Sales of electric cars are rising, but affordability is key, IEA told Reuters

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By Noah Browning

LONDON (Reuters) – Electric car sales will surge in 2024 and increasingly undermine oil demand, the International Energy Agency (IEA) predicted on Tuesday. Adding affordability and charging infrastructure would be key to future growth.

Electric car sales will reach 17 million this year, up from 14 million in 2023, with more than one in five cars sold worldwide will be electric, the IEA says, predicting 10 million of those sales will be in China .

The pace of electric vehicle adoption will mean oil demand for road transport should peak around 2025, the Paris-based watchdog said in its Global Electric Vehicle Outlook.

If countries follow through on established energy and climate policies, oil demand will decline by around six million barrels per day in 2030 and by 11 million barrels per day in 2035 – or more than a tenth of current total oil demand , the IEA said.

“Slim margins, volatile battery metal prices, high inflation and the gradual removal of purchasing incentives in some countries have raised concerns about the sector’s growth rate, but global sales data remains strong,” the electric vehicle demand report said.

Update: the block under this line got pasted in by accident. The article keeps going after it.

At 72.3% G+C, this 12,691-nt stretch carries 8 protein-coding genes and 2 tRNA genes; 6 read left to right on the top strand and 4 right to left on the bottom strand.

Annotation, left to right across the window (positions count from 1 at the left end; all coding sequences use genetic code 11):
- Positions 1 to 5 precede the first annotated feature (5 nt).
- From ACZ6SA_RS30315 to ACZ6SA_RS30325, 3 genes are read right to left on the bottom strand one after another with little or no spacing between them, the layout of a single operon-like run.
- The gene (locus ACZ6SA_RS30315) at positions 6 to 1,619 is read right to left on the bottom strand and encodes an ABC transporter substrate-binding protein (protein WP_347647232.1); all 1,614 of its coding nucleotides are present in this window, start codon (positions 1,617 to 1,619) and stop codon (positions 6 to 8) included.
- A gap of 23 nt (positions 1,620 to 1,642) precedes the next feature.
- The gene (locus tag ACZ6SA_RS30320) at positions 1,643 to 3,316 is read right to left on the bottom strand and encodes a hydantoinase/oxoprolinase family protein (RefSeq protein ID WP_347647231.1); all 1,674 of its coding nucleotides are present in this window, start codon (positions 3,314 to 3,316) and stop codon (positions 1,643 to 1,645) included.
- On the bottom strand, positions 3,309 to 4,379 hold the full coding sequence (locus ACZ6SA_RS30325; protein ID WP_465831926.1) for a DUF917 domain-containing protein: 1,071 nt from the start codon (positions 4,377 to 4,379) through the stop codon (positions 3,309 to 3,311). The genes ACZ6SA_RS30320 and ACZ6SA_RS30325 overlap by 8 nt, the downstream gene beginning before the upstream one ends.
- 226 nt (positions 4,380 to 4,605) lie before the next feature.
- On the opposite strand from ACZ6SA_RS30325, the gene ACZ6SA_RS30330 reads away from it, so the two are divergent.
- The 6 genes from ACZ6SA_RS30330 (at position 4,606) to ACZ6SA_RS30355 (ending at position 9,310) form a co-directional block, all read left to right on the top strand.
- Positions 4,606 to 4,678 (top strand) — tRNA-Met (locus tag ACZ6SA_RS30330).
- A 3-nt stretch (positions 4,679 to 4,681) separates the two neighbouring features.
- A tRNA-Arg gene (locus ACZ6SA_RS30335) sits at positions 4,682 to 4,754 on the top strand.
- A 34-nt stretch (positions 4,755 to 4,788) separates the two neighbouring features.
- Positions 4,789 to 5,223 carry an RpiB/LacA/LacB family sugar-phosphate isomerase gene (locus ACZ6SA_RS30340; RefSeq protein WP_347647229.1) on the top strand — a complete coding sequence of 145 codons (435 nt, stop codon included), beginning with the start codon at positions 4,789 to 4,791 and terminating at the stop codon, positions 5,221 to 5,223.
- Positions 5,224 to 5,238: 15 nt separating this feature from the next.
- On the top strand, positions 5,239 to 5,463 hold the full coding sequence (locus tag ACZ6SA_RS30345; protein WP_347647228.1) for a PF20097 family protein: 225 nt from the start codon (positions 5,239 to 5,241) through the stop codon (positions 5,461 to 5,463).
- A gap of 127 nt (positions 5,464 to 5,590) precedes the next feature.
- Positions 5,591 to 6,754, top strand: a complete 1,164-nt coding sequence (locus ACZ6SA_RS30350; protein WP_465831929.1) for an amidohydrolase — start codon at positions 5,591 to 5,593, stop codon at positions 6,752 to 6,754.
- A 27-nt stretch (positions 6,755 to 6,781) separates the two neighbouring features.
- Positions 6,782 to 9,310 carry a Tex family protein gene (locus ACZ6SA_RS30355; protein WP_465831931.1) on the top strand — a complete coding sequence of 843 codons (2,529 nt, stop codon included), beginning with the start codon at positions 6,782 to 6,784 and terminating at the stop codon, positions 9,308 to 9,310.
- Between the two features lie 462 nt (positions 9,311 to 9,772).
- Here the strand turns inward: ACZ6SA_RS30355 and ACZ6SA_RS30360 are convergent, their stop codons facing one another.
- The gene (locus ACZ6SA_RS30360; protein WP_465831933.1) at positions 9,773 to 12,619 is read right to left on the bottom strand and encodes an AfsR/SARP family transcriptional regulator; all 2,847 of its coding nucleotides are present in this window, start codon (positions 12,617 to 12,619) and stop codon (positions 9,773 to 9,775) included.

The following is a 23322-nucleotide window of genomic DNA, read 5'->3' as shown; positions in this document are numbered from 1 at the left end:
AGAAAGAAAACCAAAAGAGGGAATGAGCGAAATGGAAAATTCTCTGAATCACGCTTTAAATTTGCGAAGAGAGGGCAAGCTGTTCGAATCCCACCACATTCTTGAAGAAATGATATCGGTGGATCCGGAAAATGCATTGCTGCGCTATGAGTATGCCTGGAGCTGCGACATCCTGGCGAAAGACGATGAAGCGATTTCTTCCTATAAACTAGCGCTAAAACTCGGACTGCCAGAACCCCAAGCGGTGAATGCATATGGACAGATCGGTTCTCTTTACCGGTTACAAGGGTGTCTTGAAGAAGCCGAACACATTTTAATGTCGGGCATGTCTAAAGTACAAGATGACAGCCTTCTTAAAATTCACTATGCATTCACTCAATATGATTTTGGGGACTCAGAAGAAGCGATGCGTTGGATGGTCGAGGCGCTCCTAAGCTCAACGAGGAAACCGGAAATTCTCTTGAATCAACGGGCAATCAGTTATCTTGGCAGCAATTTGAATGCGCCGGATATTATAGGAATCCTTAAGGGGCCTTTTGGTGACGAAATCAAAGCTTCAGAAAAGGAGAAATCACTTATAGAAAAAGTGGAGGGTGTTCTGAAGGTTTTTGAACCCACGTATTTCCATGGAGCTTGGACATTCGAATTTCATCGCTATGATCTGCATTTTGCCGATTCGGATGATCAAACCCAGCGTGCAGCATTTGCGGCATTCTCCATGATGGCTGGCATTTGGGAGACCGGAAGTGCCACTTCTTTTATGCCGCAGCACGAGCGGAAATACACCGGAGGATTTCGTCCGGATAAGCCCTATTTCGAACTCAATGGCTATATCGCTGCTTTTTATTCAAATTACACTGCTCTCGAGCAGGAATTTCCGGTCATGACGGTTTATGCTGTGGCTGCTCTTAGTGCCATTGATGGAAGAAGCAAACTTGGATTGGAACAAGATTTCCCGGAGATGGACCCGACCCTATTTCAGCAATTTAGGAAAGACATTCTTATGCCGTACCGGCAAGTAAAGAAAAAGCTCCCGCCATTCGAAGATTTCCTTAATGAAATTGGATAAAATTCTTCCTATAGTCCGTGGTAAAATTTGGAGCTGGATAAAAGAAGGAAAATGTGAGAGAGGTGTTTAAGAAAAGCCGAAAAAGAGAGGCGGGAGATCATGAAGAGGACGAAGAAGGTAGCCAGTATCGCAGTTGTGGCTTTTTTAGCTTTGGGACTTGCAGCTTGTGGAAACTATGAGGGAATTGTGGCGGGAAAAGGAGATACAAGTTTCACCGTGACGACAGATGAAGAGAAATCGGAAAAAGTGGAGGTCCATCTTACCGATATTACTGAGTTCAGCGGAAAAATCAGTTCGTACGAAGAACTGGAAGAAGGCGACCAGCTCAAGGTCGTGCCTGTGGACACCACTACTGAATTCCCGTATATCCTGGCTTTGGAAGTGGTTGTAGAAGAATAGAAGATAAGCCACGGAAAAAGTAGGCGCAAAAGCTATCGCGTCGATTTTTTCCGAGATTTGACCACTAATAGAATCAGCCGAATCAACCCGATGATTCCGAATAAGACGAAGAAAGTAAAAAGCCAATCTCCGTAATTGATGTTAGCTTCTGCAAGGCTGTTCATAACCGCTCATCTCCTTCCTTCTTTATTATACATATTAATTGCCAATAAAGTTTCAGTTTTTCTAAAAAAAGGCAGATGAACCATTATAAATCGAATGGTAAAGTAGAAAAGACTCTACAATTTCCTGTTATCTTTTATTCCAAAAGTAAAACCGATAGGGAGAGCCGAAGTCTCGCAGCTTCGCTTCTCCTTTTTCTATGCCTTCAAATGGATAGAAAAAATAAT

Turnover in the first quarter of this year was 25% higher than in the same period last year. While that percentage is unchanged from the first quarter of 2023 to the comparable period in 2022, it is on top of a higher number of vehicles, the IEA said.

Still, the share of electric cars in total purchases will vary widely by region, amounting to about one in nine car purchases in the United States, one in four in Europe, but almost half in China, the IEA predicts.

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Uptake in Europe has been hampered by “generally weak prospects for passenger car sales and the phasing out of subsidies in some countries,” the report said.

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Affordability compared to traditional vehicles remains key to the sector’s growth, it added, with prices again varying widely by region.

Internal combustion engine cars remain more affordable than their electric equivalents in Europe and the United States, while in China almost two-thirds of electric cars sold last year were cheaper than their traditional equivalents.

“Electric cars generally become cheaper as battery prices fall, competition increases and car manufacturers realize economies of scale,” the IEA said, noting that in some cases – adjusted for inflation – prices stagnated or even rose slightly between 2018 and 2022.

Meeting growing demand with charging infrastructure will also be a key challenge, the IEA said, with charging networks needing to expand sixfold by 2035.

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